Three Readers, One Hundred Words

By Avery Fischer Udagawa, Bangkok

I recently attended the Asian Festival of Children’s Content (AFCC) in Singapore, which provided a fascinating overview of children’s publishing in English. Three days among authors, illustrators, and publishing insiders helped me see how translations for children fit into a larger industry.

I also gained some insights on craft. A session called First Pages for Authors provided a chance to have the opening of a work critiqued, anonymously, by a panel of three experts: Kelly Sonnack, agent with the Andrea Brown Literary Agency; Stephen Mooser, author and president of SCBWI; and Sayoni Basu, publishing director at Scholastic India.

Panelists Kelly Sonnack, Stephen Mooser, and Sayoni Basu at First Pages for Authors session, AFCC 2011

Each submission for this session was emailed in advance and read aloud on the day by a moderator. The three panelists then critiqued the piece, referring to hard copies, speaking from their perspectives as agent, author, and editor.

I wrote in advance to ask if I could submit a translation for this session, and learned that I could. Like the authors, I prepared a single A4 page with roughly the first 100 words of a work I wished to publish. I also indicated its target age level and total length. I did not identify it as a translation.

When the panel critiqued my piece, they offered a number of useful comments. The author affirmed my hunch that the passage offered enough interest to get a reader to turn the page. The agent agreed, but mentioned that a series of short sentences at the beginning might not be effective. She encouraged expanding the work from a short story to a more saleable novel. The editor mentioned that the identity of a particular activity described was not clear.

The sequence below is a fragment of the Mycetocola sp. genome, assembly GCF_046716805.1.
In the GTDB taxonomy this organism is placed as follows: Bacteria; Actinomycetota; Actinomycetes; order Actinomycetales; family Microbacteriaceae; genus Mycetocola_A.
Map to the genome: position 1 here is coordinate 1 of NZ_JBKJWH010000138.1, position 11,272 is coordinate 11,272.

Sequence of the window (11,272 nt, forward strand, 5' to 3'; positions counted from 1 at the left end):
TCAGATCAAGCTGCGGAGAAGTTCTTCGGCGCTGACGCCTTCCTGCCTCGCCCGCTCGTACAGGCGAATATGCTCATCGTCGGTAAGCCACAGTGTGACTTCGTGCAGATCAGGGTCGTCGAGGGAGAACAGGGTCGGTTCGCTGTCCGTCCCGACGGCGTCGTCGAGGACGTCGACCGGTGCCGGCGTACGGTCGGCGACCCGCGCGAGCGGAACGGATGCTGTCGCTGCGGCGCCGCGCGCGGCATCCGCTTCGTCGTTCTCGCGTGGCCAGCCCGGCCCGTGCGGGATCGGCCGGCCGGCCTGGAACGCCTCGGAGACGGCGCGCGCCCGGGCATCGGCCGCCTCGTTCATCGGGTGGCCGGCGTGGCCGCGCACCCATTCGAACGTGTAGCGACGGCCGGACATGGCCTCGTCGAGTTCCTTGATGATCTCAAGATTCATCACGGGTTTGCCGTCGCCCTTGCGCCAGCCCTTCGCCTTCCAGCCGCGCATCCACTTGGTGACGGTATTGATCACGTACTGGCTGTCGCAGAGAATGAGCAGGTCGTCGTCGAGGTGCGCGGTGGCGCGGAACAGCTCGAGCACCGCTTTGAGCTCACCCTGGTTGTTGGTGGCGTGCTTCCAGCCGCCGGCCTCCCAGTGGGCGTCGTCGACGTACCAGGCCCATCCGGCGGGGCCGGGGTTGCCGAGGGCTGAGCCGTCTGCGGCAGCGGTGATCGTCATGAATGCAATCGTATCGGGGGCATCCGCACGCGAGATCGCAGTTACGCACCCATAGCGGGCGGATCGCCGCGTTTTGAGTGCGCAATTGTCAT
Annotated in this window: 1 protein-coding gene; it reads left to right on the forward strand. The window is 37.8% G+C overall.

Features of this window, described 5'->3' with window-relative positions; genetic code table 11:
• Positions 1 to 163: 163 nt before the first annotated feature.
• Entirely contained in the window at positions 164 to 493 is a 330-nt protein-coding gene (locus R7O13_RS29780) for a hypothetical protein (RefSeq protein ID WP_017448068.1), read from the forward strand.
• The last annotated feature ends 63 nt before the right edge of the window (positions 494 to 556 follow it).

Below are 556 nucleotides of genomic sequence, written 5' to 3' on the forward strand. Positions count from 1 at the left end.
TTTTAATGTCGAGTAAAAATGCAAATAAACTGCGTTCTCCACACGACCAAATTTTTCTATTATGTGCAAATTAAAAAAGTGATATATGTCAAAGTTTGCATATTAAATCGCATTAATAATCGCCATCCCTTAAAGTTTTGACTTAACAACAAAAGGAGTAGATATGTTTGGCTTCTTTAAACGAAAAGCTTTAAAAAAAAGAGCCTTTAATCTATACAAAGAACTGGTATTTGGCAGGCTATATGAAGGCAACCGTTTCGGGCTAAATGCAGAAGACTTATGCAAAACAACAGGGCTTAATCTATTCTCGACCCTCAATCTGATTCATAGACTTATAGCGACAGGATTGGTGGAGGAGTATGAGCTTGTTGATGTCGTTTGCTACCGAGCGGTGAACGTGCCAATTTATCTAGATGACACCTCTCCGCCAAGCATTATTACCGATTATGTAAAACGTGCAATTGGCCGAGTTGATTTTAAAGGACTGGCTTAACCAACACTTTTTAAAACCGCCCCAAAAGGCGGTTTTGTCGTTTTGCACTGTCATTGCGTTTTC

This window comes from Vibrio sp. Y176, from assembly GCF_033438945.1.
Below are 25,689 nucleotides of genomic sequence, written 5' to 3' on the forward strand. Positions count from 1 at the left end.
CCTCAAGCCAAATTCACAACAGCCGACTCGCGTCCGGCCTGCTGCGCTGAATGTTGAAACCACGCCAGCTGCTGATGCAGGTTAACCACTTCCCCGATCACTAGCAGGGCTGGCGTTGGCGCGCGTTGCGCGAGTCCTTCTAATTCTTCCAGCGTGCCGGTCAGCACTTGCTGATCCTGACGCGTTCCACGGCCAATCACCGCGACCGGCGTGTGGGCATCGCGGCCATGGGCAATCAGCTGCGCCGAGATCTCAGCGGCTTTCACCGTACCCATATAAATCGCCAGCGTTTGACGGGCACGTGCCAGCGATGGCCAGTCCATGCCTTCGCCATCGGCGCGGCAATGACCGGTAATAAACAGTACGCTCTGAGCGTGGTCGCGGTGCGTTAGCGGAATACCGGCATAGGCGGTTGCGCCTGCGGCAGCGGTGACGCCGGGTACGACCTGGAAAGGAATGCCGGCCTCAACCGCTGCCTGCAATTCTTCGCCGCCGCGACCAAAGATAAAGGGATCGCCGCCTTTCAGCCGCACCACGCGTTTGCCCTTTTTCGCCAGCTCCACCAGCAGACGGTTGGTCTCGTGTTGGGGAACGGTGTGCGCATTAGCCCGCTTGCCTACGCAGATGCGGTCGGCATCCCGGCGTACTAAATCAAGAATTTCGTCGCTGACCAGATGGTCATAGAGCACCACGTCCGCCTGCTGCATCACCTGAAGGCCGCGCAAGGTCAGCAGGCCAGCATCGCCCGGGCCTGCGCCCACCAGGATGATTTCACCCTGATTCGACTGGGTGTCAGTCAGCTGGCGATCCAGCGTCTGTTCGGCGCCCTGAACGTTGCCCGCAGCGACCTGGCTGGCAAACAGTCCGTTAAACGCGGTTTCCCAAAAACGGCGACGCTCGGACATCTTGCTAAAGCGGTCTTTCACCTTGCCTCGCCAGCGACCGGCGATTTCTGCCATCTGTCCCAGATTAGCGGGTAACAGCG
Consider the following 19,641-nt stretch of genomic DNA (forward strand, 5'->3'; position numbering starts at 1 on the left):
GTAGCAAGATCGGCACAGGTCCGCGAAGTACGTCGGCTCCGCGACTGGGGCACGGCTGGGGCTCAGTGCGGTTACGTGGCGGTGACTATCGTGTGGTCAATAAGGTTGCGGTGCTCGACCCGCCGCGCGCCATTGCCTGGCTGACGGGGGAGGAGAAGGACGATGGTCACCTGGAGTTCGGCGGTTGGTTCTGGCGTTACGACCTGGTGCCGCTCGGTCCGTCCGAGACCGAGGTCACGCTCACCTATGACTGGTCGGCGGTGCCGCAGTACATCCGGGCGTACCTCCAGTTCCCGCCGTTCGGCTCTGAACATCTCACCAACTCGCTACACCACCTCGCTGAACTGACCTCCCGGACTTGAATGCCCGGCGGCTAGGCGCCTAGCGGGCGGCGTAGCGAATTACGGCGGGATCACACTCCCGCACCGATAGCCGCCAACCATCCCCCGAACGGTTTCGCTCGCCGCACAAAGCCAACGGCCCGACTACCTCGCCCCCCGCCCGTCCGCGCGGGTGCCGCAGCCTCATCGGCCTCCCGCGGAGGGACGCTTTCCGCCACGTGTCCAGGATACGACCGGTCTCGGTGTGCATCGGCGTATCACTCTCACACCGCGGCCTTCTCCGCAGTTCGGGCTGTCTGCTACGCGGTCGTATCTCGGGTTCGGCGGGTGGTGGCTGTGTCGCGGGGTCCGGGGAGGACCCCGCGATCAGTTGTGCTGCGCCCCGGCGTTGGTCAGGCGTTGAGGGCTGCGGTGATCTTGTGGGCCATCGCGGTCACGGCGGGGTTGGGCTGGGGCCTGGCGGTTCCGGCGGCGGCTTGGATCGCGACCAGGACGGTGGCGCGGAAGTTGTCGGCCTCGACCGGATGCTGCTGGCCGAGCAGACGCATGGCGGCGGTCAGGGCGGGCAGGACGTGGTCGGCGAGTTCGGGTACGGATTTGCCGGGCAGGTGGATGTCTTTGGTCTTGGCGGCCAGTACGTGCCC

Some of these comments addressed elements that I, as translator, cannot change. (I cannot increase the length of the work, for example.) But some comments addressed aspects of my English that I can improve, and it was exhilarating to learn that experts not based in Japan were interested in reading more.

I enjoyed listening to critiques of other submissions. These ranged from the opening text of picture books to the beginnings of middle grade and young adult novels. The panelists addressed elements including pacing, vocabulary, point of view, sentence length, level of detail, the use of backstory, the balance of narration and dialogue, target audience, and strategies for revision. Many comments provided hints to me, as someone always eyeing new projects, about how to identify Japanese texts that might be appropriate for English-language markets.

Conferences held by SCBWI and similar groups frequently include writers’ critiques that, like this one, could help translators. I highly recommend attending such conferences (see my overview of AFCC in the forthcoming Spring/Summer 2011 issue of Carp Tales, the SCBWI Tokyo newsletter). Translators who hope to obtain a critique should query in advance to see if translations are accepted. Submissions will be considered as if they were original writing for the target market(s).

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